Just three hours north of Los Angeles sits Paso Robles, a scenic nook abounding with olive groves, welcoming winemakers, and surfing cowboys. This low-key San Luis Obispo County town has little in common with California’s more famous wine regions: no destination resorts, no long highways separating wineries, and no camera-wielding crowds. Instead, the charm of Paso Robles is its intimate, walkable historic center with centralized wine-tasting rooms, and down-to-earth vintners hosting guests in rustic cottages on their own property. Warm days, cool nights, and easy access to the nearby Pismo Beach add a Mediterranean edge to the region. Due to its coastal winds, sunny, dry climate, and Bordeaux and Rhône varieties, this idyllic spot produces a world-class selection of Cabernet Sauvignon, Syrah, Merlot, and Zinfandel vintages.
Live like a winemaker in one of the on-site accommodations, such as the nine-room SummerWood Inn (from $300), a modern, farmhouse-style bed and breakfast run by the Fukae family, who are originally from Osaka, Japan. Covered in foliage, the light-filled Briarwood Apartment (from $245) on the Olsen family’s Onx Estate Winery is an Old English–style studio with essentials such as a kitchen, living room, and washer and dryer.
Visitors with larger parties can find equally inviting accommodations on Airbnb, such as the former retreat of late singer Tom Petty—the 30-acre, seven-bedroom Windwood Ranch Estate (from $485), with grounds featuring a tennis court, picnic area, and hiking trails. Other notable Airbnbs include the terracotta-roofed Olive House (from $171), a gorgeous two-bedroom home overlooking an olive farm and featuring a tiled fountain—not to be confused with Casa Oliva (from $950) though, a contemporary, Spanish-style guesthouse located within a five-acre vineyard and featuring three bedrooms and its own outdoor pool.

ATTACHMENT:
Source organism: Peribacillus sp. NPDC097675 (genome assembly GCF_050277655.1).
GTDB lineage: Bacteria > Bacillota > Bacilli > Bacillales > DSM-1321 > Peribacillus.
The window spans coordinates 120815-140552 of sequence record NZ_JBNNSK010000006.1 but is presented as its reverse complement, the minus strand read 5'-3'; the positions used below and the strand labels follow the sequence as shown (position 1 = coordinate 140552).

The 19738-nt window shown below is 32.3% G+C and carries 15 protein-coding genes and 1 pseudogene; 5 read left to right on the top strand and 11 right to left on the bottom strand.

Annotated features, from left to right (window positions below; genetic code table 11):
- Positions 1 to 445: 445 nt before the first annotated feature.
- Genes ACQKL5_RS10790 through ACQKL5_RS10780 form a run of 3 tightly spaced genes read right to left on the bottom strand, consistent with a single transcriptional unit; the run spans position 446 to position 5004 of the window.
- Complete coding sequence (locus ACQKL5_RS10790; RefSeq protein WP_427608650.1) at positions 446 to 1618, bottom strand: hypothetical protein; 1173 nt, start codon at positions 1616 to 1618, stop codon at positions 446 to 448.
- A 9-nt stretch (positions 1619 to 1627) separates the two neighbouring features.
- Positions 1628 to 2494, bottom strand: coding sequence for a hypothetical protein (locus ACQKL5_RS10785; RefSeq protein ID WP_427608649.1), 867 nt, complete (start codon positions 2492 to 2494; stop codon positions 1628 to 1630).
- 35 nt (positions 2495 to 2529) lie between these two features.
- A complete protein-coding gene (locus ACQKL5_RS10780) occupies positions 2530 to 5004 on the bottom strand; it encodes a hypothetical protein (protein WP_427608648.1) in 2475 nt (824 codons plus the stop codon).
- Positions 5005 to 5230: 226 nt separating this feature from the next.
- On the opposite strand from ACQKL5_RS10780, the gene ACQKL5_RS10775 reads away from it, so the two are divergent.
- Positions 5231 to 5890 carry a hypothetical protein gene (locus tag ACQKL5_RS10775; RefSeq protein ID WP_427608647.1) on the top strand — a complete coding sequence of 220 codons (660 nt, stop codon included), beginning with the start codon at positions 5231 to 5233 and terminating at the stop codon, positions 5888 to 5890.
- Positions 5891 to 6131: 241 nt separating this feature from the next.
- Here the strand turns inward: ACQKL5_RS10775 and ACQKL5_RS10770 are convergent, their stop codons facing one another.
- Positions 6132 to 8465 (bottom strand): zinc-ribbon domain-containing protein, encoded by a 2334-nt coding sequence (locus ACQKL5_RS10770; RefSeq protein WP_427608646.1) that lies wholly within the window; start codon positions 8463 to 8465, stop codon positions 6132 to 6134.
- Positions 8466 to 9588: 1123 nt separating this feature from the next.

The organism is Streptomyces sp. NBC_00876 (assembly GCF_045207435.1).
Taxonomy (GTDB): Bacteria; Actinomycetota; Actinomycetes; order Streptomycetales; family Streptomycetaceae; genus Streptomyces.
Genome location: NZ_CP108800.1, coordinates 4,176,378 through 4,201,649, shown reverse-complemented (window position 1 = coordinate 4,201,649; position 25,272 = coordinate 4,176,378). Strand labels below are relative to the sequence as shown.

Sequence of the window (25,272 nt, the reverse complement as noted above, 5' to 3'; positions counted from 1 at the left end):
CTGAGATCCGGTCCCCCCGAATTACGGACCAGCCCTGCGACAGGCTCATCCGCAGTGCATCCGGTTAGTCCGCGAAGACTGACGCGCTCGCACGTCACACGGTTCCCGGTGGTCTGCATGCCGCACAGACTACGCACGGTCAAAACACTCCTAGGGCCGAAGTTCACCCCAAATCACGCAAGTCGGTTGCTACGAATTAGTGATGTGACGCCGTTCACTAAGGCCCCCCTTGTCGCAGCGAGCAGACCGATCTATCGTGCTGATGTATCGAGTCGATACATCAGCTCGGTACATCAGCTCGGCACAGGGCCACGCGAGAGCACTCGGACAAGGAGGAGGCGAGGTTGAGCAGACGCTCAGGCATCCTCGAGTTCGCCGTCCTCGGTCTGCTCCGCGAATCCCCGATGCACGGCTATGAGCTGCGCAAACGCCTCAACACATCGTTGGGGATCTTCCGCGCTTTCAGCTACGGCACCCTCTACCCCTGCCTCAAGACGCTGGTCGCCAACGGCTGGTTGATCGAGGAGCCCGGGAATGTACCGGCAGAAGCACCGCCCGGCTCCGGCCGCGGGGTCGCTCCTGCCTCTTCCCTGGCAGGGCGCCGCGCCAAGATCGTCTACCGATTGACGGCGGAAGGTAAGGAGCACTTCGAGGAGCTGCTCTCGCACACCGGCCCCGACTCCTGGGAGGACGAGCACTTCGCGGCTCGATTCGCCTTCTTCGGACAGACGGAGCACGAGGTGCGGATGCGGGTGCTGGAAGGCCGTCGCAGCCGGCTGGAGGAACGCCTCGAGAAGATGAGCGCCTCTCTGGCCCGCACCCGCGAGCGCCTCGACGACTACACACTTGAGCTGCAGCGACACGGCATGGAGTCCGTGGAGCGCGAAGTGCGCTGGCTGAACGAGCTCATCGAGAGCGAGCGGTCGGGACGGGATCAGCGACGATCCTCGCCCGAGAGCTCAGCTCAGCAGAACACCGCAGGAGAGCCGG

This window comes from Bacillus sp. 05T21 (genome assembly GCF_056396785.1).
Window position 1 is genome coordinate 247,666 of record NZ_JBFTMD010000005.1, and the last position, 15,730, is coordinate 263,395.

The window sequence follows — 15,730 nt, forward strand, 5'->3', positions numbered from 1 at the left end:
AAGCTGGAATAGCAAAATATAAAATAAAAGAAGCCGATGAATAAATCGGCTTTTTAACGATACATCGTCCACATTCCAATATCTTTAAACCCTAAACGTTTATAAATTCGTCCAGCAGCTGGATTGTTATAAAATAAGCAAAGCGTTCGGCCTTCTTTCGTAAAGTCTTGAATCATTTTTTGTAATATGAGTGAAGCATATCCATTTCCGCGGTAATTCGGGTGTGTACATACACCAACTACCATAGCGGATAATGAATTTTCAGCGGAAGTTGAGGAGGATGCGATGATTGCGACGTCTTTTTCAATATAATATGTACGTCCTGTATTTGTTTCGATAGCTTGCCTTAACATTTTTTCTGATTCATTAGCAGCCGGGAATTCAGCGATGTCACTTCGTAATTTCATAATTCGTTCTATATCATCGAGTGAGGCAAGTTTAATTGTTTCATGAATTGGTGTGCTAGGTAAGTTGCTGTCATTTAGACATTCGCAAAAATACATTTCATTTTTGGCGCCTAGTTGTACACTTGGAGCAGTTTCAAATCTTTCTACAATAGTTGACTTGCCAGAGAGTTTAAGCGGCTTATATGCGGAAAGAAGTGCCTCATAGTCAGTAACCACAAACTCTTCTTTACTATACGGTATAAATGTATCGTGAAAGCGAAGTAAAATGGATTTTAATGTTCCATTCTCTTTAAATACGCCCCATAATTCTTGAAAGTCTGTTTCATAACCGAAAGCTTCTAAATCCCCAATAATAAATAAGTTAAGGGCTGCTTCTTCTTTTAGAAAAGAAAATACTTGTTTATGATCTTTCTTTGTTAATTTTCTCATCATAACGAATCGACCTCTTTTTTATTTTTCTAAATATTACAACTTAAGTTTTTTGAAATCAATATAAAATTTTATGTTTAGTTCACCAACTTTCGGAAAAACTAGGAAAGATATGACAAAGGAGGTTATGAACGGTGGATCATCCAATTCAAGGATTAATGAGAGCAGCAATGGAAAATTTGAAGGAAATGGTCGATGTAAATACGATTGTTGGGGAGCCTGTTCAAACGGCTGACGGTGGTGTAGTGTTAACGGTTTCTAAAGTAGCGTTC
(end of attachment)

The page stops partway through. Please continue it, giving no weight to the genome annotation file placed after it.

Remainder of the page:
Other standout homes include Hacienda Robles (from $2,500), a five-bedroom estate designed by Marcel Sedletsky with an indoor pool, and the imposing Casa De Madera Vieja (from $1,049), a 4,000-square-foot villa with a negative-edge pool, personal chef, and smart-home features.
Visitors looking for traditional hotel accommodations also have options. The 171-room Allegretto Vineyard Resort (from $239) juxtaposes garden swings and fire bowls imported from Rajasthan, India, against ancient Roman–inspired architecture and an Egyptian-style obelisk.
Those wanting a convenient base for wine hopping can opt to stay in one of the two brand-new additions to downtown Paso Robles: The Piccolo (from $359), a subtle and upscale boutique hotel offering the area’s only rooftop bar and private wine storage lockers, and The Stables Inn (from $155), the unpretentious 18-room sister hotel to the classic Hotel Cheval (from $380), which features the Pony Club, a Parisian equestrian–themed bar.
French-born Julien Asseo, son of L’Aventure Winery founder Stephen Asseo, met Courtney Mays, a Southern girl whose family owns a butcher shop. The two married, moved to Paso Robles, and turned Courtney’s love of whole-pig BBQs and Julien’s reverence for French cuisine into Les Petites Canailles. Don’t miss their signature dish: the hanger steak tartare with confit egg yolk and fresh horseradish, served with locally made, rustic, grilled sourdough.